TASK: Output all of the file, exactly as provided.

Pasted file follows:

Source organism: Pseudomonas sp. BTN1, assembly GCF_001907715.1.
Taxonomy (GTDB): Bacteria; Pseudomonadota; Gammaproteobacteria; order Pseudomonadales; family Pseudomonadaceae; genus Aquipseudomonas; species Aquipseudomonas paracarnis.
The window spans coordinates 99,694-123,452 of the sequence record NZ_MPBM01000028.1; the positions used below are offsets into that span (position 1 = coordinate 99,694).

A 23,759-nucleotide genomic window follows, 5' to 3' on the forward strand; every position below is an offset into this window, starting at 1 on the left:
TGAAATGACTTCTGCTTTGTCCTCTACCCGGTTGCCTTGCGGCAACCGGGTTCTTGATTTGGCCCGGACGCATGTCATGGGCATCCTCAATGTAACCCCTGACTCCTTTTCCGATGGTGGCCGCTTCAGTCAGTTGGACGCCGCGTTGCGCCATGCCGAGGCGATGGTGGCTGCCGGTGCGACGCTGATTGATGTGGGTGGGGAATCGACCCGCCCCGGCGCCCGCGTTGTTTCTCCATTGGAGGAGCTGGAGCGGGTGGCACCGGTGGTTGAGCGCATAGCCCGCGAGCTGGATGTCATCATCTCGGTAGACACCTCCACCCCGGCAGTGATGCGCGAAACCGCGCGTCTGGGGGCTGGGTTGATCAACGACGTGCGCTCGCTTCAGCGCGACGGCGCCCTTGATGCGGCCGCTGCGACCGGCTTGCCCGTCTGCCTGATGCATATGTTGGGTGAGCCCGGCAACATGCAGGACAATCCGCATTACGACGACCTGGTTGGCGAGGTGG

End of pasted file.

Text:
Source organism: Pseudomonas sp. BTN1, assembly GCF_001907715.1.
Taxonomy (GTDB): Bacteria; Pseudomonadota; Gammaproteobacteria; order Pseudomonadales; family Pseudomonadaceae; genus Aquipseudomonas; species Aquipseudomonas paracarnis.
The window spans coordinates 99,694-123,452 of the sequence record NZ_MPBM01000028.1; the positions used below are offsets into that span (position 1 = coordinate 99,694).

A 23,759-nucleotide genomic window follows, 5' to 3' on the forward strand; every position below is an offset into this window, starting at 1 on the left:
TGAAATGACTTCTGCTTTGTCCTCTACCCGGTTGCCTTGCGGCAACCGGGTTCTTGATTTGGCCCGGACGCATGTCATGGGCATCCTCAATGTAACCCCTGACTCCTTTTCCGATGGTGGCCGCTTCAGTCAGTTGGACGCCGCGTTGCGCCATGCCGAGGCGATGGTGGCTGCCGGTGCGACGCTGATTGATGTGGGTGGGGAATCGACCCGCCCCGGCGCCCGCGTTGTTTCTCCATTGGAGGAGCTGGAGCGGGTGGCACCGGTGGTTGAGCGCATAGCCCGCGAGCTGGATGTCATCATCTCGGTAGACACCTCCACCCCGGCAGTGATGCGCGAAACCGCGCGTCTGGGGGCTGGGTTGATCAACGACGTGCGCTCGCTTCAGCGCGACGGCGCCCTTGATGCGGCCGCTGCGACCGGCTTGCCCGTCTGCCTGATGCATATGTTGGGTGAGCCCGGCAACATGCAGGACAATCCGCATTACGACGACCTGGTTGGCGAGGTGG